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History (1980): Seagate 5.25-Inch HDD Becomes PC Standard

With ST506 interface

This article comes from the Computer History Museum.

1980: Seagate 5.25-inch HDD becomes PC standard
Personal computer boosts HDD output to new levels of production

Seagate ST-506 5MB HDD Interior
(Seagate Technology)

Reviewing the history of the disk drive market in 1998, industry analyst Disk/Trend president James Porter described the 1980 introduction of the Seagate ST506 5.25-inch 5MB unit as the model “that created the biggest change in the industry.

Incorporated in 1978 by Finis Conner, Syed Iftikar, Doug Mahon, Tom Mitchell, and Al Shugart, Seagate Technology designed ‘Winchester’ technology HDDs matching the physical size of the Shugart Associates ‘Minifloppy’ drive to serve the booming desktop PC market.

This introduction established ST506 interface and form factor as industry standards. It also established Seagate as an instant leader in the industry.

Tandon shipped a competing 5.25-inch model that same year. Ten more manufacturers shipped in 1981, including units licensed from Seagate by Texas Instruments and Honeywell Bull. With the 10MB ST412 introduced in late 1981, Seagate became a major supplier to the XT, IBM’s first PC containing an HDD. Following the IBM AT in 1984, HDDs came as standard equipment on all new personal computers.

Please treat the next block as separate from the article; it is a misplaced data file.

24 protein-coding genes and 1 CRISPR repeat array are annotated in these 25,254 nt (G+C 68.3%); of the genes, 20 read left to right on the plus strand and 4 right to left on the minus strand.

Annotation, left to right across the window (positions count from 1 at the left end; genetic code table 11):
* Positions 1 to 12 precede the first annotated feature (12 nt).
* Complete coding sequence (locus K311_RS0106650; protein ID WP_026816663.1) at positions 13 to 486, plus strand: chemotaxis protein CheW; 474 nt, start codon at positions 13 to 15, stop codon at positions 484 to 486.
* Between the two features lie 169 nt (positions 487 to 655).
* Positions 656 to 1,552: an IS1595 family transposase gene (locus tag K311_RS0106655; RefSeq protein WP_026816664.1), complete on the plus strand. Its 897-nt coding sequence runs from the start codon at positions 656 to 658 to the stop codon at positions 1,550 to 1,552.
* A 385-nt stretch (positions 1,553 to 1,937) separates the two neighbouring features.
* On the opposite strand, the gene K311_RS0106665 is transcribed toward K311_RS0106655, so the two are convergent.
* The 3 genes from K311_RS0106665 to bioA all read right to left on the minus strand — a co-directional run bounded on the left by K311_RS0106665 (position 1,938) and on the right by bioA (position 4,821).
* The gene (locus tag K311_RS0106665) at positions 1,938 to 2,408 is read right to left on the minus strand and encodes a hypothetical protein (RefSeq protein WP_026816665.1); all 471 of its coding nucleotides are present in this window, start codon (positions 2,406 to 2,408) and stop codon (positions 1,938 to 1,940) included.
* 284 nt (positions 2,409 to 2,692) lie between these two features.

To serve smaller and portable PCs, in 1983 Rodime, Glenrothes, Scotland introduced the first 3.5-inch HDD, the R0351/352, units that used a smaller media diameter and matched the industry standard 3.5-inch floppy disk form factor. Rodime was followed quickly by Microcomputer Memories, Microscience International, and MiniScribe. John Squires and Terry Johnson from MiniScribe joined with Finis Conner to introduce the 3.5-inch Conner Peripherals, Inc.’s CP340 family in 1987.

By 1989 Conner was the fastest growing company in American history. The 3.5-inch HDD remained the principal size used in PCs for over 25 years, comprising over 80% of the 100 million units shipped in 1996.

The 3.5-inch form factor continues to be used today in both enterprise and personal storage systems that require maximum capacity.